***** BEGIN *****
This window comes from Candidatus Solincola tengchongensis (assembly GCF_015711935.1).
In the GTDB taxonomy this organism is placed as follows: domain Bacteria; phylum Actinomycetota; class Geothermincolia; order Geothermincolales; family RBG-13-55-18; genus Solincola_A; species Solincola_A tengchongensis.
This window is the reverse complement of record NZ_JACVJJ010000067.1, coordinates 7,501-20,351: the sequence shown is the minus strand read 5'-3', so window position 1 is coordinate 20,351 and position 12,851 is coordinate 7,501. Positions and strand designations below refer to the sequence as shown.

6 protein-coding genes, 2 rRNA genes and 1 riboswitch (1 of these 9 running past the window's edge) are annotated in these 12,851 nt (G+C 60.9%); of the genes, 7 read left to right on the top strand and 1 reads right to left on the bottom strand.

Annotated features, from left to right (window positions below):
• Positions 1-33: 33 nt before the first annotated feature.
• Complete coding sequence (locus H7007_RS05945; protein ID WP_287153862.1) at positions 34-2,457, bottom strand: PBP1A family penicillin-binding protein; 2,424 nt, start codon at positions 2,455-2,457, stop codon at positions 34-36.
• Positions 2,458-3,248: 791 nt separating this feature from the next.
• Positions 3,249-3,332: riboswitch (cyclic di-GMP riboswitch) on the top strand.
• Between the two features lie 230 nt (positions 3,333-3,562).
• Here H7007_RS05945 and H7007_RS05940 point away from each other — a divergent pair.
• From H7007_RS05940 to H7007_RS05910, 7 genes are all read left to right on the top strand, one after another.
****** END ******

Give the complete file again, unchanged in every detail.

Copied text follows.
This window comes from Candidatus Solincola tengchongensis (assembly GCF_015711935.1).
In the GTDB taxonomy this organism is placed as follows: domain Bacteria; phylum Actinomycetota; class Geothermincolia; order Geothermincolales; family RBG-13-55-18; genus Solincola_A; species Solincola_A tengchongensis.
This window is the reverse complement of record NZ_JACVJJ010000067.1, coordinates 7,501-20,351: the sequence shown is the minus strand read 5'-3', so window position 1 is coordinate 20,351 and position 12,851 is coordinate 7,501. Positions and strand designations below refer to the sequence as shown.

6 protein-coding genes, 2 rRNA genes and 1 riboswitch (1 of these 9 running past the window's edge) are annotated in these 12,851 nt (G+C 60.9%); of the genes, 7 read left to right on the top strand and 1 reads right to left on the bottom strand.

Annotated features, from left to right (window positions below):
• Positions 1-33: 33 nt before the first annotated feature.
• Complete coding sequence (locus H7007_RS05945; protein ID WP_287153862.1) at positions 34-2,457, bottom strand: PBP1A family penicillin-binding protein; 2,424 nt, start codon at positions 2,455-2,457, stop codon at positions 34-36.
• Positions 2,458-3,248: 791 nt separating this feature from the next.
• Positions 3,249-3,332: riboswitch (cyclic di-GMP riboswitch) on the top strand.
• Between the two features lie 230 nt (positions 3,333-3,562).
• Here H7007_RS05945 and H7007_RS05940 point away from each other — a divergent pair.
• From H7007_RS05940 to H7007_RS05910, 7 genes are all read left to right on the top strand, one after another.